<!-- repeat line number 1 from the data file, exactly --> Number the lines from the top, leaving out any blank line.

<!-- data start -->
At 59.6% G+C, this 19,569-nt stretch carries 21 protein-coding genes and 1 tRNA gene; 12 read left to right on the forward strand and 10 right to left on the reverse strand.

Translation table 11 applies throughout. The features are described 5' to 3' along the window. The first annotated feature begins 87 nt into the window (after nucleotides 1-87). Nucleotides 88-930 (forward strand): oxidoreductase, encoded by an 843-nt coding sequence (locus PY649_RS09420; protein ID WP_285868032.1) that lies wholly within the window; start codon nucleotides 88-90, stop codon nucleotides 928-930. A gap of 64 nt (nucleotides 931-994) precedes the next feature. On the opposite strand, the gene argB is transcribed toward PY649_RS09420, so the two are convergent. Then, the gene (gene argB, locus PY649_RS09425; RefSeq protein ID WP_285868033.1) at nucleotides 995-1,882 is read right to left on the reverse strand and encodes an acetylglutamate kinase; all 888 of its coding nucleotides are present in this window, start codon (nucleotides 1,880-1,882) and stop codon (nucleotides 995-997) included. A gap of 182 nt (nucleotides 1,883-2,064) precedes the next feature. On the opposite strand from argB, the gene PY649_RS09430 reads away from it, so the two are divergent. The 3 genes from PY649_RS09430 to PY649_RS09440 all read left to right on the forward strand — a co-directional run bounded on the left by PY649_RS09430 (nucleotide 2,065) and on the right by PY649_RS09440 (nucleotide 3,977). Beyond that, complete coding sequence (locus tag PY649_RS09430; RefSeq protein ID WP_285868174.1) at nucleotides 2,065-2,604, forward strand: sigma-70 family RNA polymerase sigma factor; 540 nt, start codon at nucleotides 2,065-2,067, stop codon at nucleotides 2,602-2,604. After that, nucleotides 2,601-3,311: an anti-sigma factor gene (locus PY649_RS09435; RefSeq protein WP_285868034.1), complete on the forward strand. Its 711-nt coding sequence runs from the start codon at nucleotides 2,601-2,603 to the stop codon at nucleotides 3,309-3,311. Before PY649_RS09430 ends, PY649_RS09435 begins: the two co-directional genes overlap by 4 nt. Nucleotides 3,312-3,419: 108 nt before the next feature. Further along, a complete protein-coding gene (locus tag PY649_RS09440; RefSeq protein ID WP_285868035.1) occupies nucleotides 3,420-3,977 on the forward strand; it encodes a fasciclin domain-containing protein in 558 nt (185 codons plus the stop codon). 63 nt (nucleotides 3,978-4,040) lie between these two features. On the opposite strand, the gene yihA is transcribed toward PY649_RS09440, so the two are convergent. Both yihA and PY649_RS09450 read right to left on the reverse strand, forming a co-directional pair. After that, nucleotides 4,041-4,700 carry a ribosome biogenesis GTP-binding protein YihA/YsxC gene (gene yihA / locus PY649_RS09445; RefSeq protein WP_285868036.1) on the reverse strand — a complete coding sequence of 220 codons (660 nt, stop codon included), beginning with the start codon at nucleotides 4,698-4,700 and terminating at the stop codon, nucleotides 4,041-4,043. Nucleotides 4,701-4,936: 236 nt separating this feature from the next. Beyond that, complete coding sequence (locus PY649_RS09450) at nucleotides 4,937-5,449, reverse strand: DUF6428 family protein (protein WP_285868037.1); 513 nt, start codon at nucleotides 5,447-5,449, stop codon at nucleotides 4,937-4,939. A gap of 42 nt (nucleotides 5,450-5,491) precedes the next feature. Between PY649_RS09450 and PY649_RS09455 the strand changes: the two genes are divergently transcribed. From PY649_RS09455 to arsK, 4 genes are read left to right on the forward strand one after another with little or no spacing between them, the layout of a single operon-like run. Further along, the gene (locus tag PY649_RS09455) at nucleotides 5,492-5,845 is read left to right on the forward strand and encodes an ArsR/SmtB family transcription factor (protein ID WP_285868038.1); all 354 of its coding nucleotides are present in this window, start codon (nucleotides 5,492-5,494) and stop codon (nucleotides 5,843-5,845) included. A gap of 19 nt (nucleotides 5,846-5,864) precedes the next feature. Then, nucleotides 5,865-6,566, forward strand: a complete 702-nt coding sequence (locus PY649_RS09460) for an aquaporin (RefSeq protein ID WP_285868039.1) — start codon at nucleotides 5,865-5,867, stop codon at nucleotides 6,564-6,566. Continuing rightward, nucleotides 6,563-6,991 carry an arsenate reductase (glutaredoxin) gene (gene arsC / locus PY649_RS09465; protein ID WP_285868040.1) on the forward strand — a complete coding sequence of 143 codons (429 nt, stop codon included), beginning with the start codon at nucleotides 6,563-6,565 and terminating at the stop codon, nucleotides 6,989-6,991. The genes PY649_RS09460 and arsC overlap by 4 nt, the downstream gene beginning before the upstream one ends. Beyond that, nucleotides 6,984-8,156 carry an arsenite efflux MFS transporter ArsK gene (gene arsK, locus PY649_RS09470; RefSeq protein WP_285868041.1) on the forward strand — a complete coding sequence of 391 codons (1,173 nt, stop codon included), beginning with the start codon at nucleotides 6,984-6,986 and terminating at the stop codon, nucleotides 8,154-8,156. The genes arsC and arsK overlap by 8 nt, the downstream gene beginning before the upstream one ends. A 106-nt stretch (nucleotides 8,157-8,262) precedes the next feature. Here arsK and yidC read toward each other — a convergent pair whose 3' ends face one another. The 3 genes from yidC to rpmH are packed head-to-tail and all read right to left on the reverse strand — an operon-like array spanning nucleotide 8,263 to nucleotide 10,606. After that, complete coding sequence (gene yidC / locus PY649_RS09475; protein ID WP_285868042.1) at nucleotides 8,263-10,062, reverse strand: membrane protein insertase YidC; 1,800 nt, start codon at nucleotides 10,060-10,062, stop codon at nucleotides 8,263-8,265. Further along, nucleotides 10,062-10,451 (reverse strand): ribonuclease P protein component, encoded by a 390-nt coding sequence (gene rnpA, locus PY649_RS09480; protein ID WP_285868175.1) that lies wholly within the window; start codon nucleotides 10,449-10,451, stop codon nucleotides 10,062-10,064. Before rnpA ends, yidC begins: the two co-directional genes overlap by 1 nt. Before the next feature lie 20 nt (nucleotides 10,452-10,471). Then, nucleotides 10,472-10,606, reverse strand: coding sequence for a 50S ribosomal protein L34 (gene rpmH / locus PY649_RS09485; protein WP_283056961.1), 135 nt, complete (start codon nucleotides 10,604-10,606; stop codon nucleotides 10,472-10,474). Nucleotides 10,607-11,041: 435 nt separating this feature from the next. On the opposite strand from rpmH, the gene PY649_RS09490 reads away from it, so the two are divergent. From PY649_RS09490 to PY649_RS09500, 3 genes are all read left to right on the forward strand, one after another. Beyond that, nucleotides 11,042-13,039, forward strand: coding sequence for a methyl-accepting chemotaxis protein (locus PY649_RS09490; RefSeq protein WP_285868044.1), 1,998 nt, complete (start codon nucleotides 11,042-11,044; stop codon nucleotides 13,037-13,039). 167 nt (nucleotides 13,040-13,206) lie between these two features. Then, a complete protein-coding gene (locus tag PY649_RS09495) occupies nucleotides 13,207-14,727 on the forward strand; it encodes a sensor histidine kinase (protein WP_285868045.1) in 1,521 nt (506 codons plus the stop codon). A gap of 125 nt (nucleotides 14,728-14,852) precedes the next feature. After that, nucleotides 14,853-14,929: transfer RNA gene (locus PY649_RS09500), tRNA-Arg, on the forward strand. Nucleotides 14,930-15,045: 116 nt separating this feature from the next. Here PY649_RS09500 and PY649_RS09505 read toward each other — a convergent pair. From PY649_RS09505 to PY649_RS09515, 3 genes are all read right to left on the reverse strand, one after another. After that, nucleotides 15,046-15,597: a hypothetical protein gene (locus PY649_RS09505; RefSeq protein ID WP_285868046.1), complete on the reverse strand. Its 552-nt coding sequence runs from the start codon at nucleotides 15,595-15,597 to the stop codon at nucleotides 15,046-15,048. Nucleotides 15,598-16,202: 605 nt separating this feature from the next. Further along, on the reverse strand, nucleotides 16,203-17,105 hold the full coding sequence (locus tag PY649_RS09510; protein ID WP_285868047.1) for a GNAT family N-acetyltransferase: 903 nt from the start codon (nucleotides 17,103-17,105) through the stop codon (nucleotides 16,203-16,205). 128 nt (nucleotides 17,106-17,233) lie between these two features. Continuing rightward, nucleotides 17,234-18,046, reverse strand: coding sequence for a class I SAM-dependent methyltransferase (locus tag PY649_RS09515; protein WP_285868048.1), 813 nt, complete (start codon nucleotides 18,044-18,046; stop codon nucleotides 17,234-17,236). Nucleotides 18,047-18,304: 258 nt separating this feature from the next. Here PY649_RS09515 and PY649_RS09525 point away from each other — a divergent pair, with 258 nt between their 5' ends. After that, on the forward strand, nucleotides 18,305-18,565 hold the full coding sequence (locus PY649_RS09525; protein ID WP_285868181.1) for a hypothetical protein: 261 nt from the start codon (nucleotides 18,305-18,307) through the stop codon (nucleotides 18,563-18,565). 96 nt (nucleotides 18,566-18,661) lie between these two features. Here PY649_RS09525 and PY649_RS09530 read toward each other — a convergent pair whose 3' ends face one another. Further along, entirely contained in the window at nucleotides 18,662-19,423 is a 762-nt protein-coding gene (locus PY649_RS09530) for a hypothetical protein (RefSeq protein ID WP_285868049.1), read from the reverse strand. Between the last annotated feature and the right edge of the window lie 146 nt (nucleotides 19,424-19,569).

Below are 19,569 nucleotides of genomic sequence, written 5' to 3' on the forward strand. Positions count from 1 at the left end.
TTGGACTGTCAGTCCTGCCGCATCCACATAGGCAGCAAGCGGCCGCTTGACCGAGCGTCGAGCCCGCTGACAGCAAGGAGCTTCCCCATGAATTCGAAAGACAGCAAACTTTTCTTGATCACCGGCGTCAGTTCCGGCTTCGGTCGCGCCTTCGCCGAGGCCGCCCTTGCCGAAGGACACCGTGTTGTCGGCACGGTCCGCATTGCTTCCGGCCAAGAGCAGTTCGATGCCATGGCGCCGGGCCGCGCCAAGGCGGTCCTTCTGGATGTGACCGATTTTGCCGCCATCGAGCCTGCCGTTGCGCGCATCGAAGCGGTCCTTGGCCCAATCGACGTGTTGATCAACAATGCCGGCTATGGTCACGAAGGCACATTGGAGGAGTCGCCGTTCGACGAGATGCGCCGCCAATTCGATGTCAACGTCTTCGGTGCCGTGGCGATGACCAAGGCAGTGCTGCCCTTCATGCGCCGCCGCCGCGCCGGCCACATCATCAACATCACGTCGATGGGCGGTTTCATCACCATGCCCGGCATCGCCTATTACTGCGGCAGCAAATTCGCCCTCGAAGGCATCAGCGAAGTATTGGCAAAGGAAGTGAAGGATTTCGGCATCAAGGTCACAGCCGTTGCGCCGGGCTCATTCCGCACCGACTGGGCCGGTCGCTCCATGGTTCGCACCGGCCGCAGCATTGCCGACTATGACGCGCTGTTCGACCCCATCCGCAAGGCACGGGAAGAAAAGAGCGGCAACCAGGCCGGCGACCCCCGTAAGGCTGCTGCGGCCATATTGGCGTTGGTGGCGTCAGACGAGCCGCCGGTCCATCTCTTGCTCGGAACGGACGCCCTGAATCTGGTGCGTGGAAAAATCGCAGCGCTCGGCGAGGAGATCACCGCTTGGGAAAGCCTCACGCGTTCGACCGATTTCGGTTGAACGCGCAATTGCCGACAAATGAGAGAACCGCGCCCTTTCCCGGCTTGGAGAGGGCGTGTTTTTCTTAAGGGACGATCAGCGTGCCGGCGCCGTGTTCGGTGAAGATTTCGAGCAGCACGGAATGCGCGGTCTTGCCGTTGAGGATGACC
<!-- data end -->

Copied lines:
At 59.6% G+C, this 19,569-nt stretch carries 21 protein-coding genes and 1 tRNA gene; 12 read left to right on the forward strand and 10 right to left on the reverse strand.